29 March 2020

It's A Good Thing! – Podwireless Country Blues Classics


(This playlink is to Mixcloud streaming:  you can also download the podcasts from Podomatic )

If you’re a gnarly old blues mouldye fygge you’ll know and love all this music anyway (though you might enjoy having this couple of hours strung together to save you doing the shelf work). This isn’t really for you though. It started as a private cassette (!) compilation that I put together back in the last century when I realised that this music was falling off the radar of some younger friends, especially those going to UK folk clubs where country blues which had been a major element in the 1960s had virtually vanished off the radar. Then about a decade back I reassembled it all for a couple of CDRs to keep in the car.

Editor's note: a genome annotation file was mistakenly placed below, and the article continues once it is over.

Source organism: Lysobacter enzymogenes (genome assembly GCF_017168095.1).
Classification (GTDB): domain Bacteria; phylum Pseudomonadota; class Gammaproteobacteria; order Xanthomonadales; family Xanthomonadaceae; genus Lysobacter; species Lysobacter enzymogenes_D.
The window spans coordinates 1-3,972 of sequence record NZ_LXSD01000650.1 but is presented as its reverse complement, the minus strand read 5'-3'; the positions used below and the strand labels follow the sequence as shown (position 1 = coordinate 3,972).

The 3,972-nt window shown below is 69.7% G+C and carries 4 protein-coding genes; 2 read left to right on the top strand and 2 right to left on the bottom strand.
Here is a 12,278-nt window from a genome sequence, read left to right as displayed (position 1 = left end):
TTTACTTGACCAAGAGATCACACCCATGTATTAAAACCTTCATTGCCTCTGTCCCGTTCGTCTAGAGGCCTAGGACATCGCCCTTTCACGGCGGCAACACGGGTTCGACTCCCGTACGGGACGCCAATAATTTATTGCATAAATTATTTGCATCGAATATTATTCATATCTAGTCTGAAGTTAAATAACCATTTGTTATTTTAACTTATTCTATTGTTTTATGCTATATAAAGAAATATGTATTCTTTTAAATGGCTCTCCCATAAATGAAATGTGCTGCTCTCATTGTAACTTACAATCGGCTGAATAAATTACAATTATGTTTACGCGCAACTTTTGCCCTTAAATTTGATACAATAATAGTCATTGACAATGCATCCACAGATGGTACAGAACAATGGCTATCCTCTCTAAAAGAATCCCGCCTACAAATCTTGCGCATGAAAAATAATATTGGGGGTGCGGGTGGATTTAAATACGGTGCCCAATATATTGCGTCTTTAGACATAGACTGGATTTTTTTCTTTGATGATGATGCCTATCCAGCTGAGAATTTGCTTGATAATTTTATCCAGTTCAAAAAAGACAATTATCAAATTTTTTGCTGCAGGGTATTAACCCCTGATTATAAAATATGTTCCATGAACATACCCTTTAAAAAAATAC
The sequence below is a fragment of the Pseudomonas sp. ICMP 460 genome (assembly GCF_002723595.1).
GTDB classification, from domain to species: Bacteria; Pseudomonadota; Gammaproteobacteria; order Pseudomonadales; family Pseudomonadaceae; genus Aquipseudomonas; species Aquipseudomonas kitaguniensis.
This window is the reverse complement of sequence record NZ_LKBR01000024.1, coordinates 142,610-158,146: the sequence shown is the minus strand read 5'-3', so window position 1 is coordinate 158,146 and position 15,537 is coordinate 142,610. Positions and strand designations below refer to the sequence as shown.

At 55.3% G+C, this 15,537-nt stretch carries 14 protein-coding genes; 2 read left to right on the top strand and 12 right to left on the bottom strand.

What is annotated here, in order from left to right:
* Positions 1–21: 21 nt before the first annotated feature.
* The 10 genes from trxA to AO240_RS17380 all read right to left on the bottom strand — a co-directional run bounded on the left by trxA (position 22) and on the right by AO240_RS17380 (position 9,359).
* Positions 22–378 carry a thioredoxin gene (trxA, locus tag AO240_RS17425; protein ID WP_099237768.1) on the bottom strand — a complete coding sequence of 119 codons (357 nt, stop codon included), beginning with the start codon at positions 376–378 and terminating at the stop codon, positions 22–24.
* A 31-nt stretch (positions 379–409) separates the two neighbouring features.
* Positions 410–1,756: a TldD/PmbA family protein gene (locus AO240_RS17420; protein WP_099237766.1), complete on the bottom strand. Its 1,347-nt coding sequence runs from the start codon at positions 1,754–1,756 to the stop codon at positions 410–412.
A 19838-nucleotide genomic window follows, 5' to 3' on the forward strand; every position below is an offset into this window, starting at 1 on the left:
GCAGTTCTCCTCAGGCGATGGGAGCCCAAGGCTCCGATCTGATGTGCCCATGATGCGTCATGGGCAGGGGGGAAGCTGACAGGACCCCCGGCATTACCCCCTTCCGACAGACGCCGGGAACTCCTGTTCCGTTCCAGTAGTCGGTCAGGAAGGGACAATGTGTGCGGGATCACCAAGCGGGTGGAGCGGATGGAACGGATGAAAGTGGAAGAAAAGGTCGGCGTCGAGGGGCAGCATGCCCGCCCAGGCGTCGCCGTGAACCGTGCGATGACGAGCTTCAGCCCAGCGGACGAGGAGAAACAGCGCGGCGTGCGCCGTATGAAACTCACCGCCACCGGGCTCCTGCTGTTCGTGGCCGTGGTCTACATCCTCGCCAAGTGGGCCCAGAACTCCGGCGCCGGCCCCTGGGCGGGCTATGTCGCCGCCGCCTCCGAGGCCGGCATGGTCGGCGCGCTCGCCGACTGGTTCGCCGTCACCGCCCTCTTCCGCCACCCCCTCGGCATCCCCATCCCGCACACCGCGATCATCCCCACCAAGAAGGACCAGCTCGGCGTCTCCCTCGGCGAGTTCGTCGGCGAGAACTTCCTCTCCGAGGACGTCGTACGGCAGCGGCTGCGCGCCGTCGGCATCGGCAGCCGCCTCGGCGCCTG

So what is this that you’ll hear through the surface noise of ancient scratchy 78rpm records? It’s folk music but it’s also pop music, often dance music (artists like Charlie Patton could reputedly entertain dancing revellers all night, without amplification), mostly made for the African-American population in the southern USA between the mid 1920s and the onset of WWII – with the greatest concentration in the few years from 1927 to ’30 when the Great Depression slowed the fledgling recording industry. These were commercial records – often released on what were classified as ‘Race Records’ – of a newly emerged art form. Some of them were by older artists like Henry Thomas or Frank Stokes (sometimes classed as ‘songsters’) whose core repertoire harked back to earlier days in the previous century.